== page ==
The Masonic Family: Royal and Select Masters

Thursday, 07 March 2019

With their own distinctive terminology, structures and practices, each masonic Order is different from the others. Here Brian Price breaks down the origins, requirements and organisation of Royal and Select Masters.

When was it constituted? 

The Grand Council of Royal and Select Masters of England and Wales and its Districts and Councils Overseas was constituted on 29 July 1873 by four councils chartered two years earlier by the Grand Council of New York. They organised themselves into a sovereign body under the patronage of Canon Portal, Past Grand Master of the Grand Lodge of Mark Master Masons, who was installed as the Grand Master of the Order. After World War II, the Order grew rapidly and there are now over 250 councils and nearly 5,000 members.

Where is it based?

The original councils met in Red Lion Square in London, but moved to Great Queen Street (to today’s Connaught Rooms). The Order is now administered from Mark Masons’ Hall at 86 St James’s Street, London.

Who can join the Order?

It welcomes Master Masons in good standing who are also Companions of the Royal Arch, and Mark Master Masons. Members are called Companions.

What is the emblem of the Order?

It is a stylised depiction of the Ark of the Covenant surrounded by a triangle and the first and last letters of the Greek alphabet. Beneath is a scroll bearing the motto ‘Ego Alpha et Omega Sum’ - meaning ‘I am alpha and omega’.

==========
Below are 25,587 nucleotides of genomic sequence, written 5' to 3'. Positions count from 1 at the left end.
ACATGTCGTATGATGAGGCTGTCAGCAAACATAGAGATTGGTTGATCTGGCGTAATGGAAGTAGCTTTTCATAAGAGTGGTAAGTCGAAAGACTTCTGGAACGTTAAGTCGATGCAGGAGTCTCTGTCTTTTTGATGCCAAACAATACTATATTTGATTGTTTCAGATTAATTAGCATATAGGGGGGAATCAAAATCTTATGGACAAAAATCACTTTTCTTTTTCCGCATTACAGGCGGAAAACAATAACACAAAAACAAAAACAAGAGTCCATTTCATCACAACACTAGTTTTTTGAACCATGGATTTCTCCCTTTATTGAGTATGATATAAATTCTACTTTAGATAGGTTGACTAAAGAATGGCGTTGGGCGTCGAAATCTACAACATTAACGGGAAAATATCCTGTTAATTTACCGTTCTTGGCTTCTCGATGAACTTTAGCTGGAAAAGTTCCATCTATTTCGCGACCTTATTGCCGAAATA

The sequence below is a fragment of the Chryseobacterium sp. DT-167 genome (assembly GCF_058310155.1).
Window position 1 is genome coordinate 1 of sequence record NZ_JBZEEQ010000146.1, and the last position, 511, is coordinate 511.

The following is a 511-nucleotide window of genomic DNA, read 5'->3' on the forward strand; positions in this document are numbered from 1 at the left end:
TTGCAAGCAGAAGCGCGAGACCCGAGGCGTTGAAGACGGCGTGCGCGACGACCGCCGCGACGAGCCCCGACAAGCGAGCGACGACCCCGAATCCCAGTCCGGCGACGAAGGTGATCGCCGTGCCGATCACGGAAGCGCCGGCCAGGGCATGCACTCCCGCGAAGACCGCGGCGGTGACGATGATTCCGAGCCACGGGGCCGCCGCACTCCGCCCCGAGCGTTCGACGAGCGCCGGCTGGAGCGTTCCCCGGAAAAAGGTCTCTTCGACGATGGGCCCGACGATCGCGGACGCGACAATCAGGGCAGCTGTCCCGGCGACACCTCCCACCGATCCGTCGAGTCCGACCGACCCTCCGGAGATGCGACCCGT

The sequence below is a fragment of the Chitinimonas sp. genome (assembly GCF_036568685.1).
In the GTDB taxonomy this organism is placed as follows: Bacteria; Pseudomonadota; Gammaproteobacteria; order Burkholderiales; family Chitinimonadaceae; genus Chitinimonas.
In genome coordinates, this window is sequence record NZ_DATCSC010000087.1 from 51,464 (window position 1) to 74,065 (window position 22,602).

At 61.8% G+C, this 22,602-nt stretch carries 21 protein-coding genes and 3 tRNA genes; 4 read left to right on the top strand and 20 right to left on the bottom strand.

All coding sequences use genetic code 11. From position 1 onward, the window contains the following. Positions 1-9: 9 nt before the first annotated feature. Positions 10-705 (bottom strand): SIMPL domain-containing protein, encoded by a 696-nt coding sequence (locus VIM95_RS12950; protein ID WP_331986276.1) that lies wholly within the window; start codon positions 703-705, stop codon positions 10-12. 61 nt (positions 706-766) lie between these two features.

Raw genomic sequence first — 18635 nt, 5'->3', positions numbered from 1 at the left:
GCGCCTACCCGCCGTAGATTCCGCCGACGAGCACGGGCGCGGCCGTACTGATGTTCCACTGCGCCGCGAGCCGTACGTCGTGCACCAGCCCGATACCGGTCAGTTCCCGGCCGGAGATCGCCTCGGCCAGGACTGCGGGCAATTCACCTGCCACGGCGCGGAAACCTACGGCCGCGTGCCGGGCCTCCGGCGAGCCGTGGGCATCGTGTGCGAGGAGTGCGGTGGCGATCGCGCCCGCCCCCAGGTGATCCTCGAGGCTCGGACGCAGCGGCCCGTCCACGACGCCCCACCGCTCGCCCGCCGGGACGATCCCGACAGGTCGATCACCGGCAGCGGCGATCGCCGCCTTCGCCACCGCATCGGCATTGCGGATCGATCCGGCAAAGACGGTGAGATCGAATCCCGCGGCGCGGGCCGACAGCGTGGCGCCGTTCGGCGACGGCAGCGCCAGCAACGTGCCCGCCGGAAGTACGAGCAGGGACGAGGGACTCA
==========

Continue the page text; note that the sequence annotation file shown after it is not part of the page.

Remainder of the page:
What is the relationship between the Craft and Royal and Select Masters?

Although UGLE’s position is that ‘pure Ancient Masonry consists of three degrees and no more’, during an address in 2007 the Grand Master, HRH The Duke of Kent, acknowledged the existence of many masonic Orders and accepted their sovereignty. He included Royal and Select Masters as one of those which had a role in providing Freemasons with additional scope for extending their research in interesting and enjoyable ways.

Is the country divided into Provinces in the same way as the Craft?

Yes, although in this Order they are called Districts. Each is headed by a District Grand Master and a team of District Grand Officers. And individual units are referred to as councils rather than lodges.

Does the Order have distinctive regalia?

It has crimson and gold regalia with a triangular apron. The Grand Officers collar and apron bear the emblem of the Order of the Silver Trowel. The Order also features some distinctive jewels.

Who runs it?

The Order is controlled by a Grand Council headed by the Grand Master, Deputy Grand Master and a Principal Conductor of the Work. The current Grand Master is Most Illustrious Companion Kessick Jones.

Isn’t it sometimes called the ‘Cryptic Order’?

The four core degrees (with ceremonies based on the Old Testament Solomonic legends) are Select Master, Royal Master, Most Excellent Master and Super Excellent Master. They are sometimes referred to as the ‘Cryptic Degrees’, and the Order as ‘Cryptic’, as the traditional history of the Degree of Select Master references the underground ‘crypt’ of King Solomon’s Temple in Jerusalem, which also features in Royal Arch and other masonic ceremonies.

I have a friend who’s a member overseas. Is he allowed to visit here?

So long as he’s taken the four core degrees of the Order in a recognised jurisdiction – subject to invitation, of course. However, in many jurisdictions, the degree of Most Excellent Master is not a ‘Cryptic Degree’ but part of the Royal Arch.

ugle logo          SGC logo